Socrates on Motivation for Virtue

Soc. Evils, Theodorus, can never pass away; for there must always remain something which is antagonistic to good. Having no place among the gods in heaven, of necessity they hover around the mortal nature, and this earthly sphere. Wherefore we ought to fly away from earth to heaven as quickly as we can; and to fly away is to become like God, as far as this is possible; and to become like him, is to become holy, just, and wise. But, O my friend, you cannot easily convince mankind that they should pursue virtue or avoid vice, not merely in order that a man may seem to be good, which is the reason given by the world, and in my judgment is only a repetition of an old wives fable. Whereas, the truth is that God is never in any way unrighteous-he is perfect righteousness; and he of us who is the most righteous is most like him. Herein is seen the true cleverness of a man, and also his nothingness and want of manhood. For to know this is true wisdom and virtue, and ignorance of this is manifest folly and vice. All other kinds of wisdom or cleverness, which seem only, such as the wisdom of politicians, or the wisdom of the arts, are coarse and vulgar. The unrighteous man, or the sayer and doer of unholy things, had far better not be encouraged in the illusion that his roguery is clever; for men glory in their shame -they fancy that they hear others saying of them, “These are not mere good-for nothing persons, mere burdens of the earth, but such as men should be who mean to dwell safely in a state.” Let us tell them that they are all the more truly what they do not think they are because they do not know it; for they do not know the penalty of injustice, which above all things they ought to know-not stripes and death, as they suppose, which evil-doers often escape, but a penalty which cannot be escaped.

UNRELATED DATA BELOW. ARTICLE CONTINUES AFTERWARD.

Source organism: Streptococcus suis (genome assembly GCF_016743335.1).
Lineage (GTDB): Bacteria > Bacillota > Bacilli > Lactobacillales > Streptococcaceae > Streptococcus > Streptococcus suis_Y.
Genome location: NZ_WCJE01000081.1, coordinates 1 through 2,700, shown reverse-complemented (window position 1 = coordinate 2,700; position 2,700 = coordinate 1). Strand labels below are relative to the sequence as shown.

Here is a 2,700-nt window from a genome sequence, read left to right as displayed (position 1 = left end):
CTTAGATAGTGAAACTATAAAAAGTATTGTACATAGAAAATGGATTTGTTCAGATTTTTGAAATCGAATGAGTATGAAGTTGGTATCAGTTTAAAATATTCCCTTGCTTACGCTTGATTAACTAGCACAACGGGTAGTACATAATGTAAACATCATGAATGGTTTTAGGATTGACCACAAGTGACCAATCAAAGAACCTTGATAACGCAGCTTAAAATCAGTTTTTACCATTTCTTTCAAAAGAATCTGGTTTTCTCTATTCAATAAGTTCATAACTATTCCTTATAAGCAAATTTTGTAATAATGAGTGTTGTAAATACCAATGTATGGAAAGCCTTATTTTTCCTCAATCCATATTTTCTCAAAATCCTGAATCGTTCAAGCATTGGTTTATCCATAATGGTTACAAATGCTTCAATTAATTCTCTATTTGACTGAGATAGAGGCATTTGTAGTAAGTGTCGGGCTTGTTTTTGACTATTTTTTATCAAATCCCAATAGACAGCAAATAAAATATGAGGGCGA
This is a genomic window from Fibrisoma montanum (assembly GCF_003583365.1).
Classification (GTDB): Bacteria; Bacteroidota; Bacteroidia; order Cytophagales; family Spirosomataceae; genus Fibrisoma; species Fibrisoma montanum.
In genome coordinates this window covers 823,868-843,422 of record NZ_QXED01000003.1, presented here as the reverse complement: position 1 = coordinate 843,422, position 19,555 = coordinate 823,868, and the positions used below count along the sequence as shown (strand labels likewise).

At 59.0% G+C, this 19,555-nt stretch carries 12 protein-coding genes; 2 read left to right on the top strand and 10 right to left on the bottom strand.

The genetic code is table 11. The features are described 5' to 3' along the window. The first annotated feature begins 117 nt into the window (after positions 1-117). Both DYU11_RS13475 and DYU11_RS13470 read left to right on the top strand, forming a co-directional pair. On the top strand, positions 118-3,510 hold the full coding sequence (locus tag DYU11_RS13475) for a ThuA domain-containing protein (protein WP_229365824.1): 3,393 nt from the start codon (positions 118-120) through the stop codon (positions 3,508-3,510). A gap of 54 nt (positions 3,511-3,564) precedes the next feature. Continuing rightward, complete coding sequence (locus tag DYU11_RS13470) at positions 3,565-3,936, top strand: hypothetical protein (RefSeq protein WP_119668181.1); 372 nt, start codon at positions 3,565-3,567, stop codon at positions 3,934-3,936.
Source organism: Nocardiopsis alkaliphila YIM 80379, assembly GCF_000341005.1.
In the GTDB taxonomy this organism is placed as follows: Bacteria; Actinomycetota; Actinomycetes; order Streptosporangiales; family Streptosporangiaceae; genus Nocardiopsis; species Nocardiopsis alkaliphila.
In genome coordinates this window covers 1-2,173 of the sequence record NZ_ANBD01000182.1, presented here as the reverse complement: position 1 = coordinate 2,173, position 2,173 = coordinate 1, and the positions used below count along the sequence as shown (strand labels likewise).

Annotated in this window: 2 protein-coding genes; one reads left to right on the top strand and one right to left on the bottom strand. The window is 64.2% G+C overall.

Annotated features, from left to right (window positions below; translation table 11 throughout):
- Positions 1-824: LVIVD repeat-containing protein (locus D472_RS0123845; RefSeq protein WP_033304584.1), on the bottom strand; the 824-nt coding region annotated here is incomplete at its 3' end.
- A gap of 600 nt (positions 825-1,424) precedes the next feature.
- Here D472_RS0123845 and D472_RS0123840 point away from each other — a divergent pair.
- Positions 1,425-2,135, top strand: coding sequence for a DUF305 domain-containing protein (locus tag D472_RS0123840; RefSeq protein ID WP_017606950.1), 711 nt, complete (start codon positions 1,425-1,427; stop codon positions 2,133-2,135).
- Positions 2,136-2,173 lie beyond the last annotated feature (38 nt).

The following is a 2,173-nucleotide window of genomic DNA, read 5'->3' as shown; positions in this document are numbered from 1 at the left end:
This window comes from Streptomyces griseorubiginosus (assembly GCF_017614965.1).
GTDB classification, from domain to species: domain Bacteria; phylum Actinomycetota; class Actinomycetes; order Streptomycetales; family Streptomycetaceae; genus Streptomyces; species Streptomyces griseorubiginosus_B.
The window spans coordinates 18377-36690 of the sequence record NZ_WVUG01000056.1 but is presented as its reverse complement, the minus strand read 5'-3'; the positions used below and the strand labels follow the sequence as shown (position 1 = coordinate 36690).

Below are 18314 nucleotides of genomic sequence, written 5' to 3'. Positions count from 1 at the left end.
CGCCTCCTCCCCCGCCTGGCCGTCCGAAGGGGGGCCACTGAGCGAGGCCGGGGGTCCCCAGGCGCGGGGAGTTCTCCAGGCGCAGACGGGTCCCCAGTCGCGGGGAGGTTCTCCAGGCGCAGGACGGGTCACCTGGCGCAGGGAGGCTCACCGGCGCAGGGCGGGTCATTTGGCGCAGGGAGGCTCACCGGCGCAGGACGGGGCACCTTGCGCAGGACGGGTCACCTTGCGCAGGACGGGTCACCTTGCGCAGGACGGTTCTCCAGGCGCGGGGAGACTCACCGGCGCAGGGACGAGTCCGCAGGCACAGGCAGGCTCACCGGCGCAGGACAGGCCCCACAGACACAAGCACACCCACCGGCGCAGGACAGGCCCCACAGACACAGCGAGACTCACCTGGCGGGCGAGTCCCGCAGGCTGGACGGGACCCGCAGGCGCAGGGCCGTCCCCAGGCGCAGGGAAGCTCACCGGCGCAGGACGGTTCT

Theod. What is that?

Soc. There are two patterns eternally set before them; the one blessed and divine, the other godless and wretched: but they do not see them, or perceive that in their utter folly and infatuation they are growing like the one and unlike the other, by reason of their evil deeds; and the penalty is, that they lead a life answering to the pattern which they are growing like. And if we tell them, that unless they depart from their cunning, the place of innocence will not receive them after death; and that here on earth, they will live ever in the likeness of their own evil selves, and with evil friends-when they hear this they in their superior cunning will seem to be listening to the talk of idiots.

Theod. Very true, Socrates.

Plato, Theaetetus

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